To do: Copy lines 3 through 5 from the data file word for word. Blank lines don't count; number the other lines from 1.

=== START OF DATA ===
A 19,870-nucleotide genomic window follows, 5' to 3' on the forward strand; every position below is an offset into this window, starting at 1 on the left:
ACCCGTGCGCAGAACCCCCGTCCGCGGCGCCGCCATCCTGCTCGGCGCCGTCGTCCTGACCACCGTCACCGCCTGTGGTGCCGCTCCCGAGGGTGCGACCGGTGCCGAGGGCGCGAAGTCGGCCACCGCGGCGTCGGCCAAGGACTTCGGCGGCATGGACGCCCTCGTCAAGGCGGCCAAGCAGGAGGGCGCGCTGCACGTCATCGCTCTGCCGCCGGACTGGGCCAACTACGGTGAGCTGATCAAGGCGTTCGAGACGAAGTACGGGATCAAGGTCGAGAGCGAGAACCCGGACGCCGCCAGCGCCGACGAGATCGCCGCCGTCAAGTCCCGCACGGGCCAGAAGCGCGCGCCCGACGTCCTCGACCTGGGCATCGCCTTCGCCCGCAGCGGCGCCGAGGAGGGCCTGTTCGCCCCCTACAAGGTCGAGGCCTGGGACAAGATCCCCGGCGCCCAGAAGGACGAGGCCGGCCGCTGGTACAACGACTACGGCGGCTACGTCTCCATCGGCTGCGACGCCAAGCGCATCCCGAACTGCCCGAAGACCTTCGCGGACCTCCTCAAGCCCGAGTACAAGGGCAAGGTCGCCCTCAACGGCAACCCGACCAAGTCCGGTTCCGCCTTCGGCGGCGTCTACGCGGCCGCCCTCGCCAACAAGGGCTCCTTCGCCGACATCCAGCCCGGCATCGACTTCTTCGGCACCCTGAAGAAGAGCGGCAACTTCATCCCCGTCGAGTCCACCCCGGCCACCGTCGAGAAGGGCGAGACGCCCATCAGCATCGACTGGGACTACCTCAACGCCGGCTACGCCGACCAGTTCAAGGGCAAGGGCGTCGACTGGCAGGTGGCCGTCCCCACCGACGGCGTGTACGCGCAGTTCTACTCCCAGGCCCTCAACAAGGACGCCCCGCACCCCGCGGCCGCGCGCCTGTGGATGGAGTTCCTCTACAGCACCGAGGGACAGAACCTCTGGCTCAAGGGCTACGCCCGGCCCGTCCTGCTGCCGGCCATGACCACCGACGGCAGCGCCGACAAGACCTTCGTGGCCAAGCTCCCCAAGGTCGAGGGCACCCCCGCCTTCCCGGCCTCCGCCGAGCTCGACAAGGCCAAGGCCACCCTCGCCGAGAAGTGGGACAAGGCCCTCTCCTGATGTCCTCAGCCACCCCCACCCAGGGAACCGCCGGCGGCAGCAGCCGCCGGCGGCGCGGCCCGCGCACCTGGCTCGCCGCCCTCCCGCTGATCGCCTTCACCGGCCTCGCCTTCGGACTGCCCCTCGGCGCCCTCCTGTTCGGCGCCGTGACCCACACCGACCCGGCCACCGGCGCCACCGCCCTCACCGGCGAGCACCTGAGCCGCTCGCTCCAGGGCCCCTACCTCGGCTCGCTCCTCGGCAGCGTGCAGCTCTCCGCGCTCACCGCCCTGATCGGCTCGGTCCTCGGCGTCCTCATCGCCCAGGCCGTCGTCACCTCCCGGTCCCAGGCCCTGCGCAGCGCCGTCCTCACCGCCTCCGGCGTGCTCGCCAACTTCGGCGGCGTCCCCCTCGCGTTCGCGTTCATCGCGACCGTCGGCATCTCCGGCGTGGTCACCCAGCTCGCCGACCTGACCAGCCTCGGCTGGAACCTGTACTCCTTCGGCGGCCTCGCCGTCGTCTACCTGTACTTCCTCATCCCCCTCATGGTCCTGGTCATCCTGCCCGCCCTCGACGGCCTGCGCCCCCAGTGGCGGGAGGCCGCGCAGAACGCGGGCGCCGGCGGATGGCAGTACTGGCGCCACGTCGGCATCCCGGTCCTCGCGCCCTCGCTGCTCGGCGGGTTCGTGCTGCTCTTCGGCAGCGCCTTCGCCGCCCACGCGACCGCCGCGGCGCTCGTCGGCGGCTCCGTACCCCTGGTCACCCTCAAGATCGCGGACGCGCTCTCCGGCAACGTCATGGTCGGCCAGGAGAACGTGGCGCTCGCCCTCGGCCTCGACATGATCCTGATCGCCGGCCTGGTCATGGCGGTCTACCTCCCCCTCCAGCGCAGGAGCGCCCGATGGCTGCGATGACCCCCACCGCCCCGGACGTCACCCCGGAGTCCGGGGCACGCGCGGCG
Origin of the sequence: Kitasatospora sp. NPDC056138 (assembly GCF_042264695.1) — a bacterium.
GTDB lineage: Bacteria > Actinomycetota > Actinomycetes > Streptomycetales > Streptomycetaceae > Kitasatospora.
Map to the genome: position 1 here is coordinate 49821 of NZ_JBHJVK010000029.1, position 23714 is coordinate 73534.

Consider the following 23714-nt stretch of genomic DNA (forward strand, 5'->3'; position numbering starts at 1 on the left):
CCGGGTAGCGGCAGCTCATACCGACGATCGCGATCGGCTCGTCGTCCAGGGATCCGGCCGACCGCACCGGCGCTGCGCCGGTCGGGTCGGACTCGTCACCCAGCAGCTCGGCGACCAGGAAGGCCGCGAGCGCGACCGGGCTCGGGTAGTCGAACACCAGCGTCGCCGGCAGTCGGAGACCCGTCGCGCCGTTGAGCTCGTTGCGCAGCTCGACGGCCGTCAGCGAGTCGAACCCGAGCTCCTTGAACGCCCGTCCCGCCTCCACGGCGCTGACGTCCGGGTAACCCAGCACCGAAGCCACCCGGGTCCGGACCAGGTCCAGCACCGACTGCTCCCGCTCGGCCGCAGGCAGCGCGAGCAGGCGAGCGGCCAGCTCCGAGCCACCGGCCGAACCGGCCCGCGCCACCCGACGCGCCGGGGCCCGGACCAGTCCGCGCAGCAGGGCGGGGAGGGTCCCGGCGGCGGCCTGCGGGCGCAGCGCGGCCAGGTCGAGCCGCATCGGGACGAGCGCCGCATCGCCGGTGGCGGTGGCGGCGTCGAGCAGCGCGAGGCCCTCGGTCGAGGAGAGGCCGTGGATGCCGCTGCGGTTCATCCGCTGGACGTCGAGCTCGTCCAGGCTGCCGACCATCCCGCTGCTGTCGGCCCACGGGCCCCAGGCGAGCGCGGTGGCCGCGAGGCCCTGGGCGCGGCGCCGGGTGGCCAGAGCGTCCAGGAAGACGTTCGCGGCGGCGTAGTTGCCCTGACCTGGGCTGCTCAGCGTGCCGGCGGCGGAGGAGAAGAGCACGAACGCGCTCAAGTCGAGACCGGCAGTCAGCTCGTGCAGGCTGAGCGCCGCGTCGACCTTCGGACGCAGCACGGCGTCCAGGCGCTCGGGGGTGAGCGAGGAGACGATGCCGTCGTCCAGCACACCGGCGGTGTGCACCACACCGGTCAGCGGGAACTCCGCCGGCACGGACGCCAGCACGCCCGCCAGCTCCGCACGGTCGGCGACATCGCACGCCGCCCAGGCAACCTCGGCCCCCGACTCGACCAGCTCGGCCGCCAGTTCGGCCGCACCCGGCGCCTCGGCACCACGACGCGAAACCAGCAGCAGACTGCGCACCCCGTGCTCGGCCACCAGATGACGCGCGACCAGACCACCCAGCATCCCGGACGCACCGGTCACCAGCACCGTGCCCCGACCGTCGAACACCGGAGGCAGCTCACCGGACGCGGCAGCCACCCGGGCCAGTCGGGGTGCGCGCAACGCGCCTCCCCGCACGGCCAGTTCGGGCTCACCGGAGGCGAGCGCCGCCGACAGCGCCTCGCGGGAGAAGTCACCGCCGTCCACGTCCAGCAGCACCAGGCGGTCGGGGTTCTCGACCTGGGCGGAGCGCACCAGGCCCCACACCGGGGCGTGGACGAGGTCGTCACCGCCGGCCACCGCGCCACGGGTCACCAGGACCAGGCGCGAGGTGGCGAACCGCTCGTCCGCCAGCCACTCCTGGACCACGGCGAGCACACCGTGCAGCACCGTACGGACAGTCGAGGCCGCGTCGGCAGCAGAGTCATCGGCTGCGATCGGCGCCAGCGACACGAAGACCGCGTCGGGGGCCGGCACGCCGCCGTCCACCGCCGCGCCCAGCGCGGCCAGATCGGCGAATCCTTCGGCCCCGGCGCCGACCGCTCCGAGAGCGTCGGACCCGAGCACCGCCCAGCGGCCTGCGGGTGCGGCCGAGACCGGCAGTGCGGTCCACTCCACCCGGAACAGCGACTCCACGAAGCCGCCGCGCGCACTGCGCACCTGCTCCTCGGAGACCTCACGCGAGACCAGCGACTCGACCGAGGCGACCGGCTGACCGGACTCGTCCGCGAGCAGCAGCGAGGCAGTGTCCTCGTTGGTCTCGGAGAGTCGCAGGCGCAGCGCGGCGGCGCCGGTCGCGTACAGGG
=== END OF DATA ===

Origin of the sequence: Kitasatospora sp. NPDC056138 (assembly GCF_042264695.1) — a bacterium.
GTDB lineage: Bacteria > Actinomycetota > Actinomycetes > Streptomycetales > Streptomycetaceae > Kitasatospora.
Map to the genome: position 1 here is coordinate 49821 of NZ_JBHJVK010000029.1, position 23714 is coordinate 73534.